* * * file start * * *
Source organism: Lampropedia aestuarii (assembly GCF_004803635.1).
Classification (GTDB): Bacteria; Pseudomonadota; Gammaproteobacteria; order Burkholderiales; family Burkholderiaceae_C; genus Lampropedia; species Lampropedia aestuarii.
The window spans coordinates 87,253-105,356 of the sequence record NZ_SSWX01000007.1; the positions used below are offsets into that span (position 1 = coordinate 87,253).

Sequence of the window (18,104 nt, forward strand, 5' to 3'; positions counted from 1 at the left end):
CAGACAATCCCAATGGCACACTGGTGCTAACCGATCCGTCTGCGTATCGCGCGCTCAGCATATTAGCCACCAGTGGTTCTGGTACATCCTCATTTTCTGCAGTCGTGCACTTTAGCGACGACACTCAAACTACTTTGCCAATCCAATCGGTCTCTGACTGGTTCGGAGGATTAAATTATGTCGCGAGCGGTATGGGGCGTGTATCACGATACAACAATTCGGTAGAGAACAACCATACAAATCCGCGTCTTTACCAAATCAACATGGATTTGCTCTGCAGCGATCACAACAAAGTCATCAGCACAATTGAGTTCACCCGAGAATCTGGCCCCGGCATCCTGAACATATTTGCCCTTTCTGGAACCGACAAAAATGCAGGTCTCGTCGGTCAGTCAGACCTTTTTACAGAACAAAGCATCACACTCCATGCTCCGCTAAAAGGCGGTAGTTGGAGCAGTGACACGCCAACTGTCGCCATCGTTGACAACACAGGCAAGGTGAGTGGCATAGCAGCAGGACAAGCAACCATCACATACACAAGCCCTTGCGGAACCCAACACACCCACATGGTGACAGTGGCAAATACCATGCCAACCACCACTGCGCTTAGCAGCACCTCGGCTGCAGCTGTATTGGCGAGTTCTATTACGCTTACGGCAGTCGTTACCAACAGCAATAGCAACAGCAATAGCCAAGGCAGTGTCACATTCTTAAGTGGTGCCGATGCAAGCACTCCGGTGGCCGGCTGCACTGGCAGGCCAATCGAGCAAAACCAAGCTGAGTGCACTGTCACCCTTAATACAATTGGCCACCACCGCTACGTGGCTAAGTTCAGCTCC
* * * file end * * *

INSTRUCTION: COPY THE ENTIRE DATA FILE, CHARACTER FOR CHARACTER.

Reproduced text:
Source organism: Lampropedia aestuarii (assembly GCF_004803635.1).
Classification (GTDB): Bacteria; Pseudomonadota; Gammaproteobacteria; order Burkholderiales; family Burkholderiaceae_C; genus Lampropedia; species Lampropedia aestuarii.
The window spans coordinates 87,253-105,356 of the sequence record NZ_SSWX01000007.1; the positions used below are offsets into that span (position 1 = coordinate 87,253).

Sequence of the window (18,104 nt, forward strand, 5' to 3'; positions counted from 1 at the left end):
CAGACAATCCCAATGGCACACTGGTGCTAACCGATCCGTCTGCGTATCGCGCGCTCAGCATATTAGCCACCAGTGGTTCTGGTACATCCTCATTTTCTGCAGTCGTGCACTTTAGCGACGACACTCAAACTACTTTGCCAATCCAATCGGTCTCTGACTGGTTCGGAGGATTAAATTATGTCGCGAGCGGTATGGGGCGTGTATCACGATACAACAATTCGGTAGAGAACAACCATACAAATCCGCGTCTTTACCAAATCAACATGGATTTGCTCTGCAGCGATCACAACAAAGTCATCAGCACAATTGAGTTCACCCGAGAATCTGGCCCCGGCATCCTGAACATATTTGCCCTTTCTGGAACCGACAAAAATGCAGGTCTCGTCGGTCAGTCAGACCTTTTTACAGAACAAAGCATCACACTCCATGCTCCGCTAAAAGGCGGTAGTTGGAGCAGTGACACGCCAACTGTCGCCATCGTTGACAACACAGGCAAGGTGAGTGGCATAGCAGCAGGACAAGCAACCATCACATACACAAGCCCTTGCGGAACCCAACACACCCACATGGTGACAGTGGCAAATACCATGCCAACCACCACTGCGCTTAGCAGCACCTCGGCTGCAGCTGTATTGGCGAGTTCTATTACGCTTACGGCAGTCGTTACCAACAGCAATAGCAACAGCAATAGCCAAGGCAGTGTCACATTCTTAAGTGGTGCCGATGCAAGCACTCCGGTGGCCGGCTGCACTGGCAGGCCAATCGAGCAAAACCAAGCTGAGTGCACTGTCACCCTTAATACAATTGGCCACCACCGCTACGTGGCTAAGTTCAGCTCC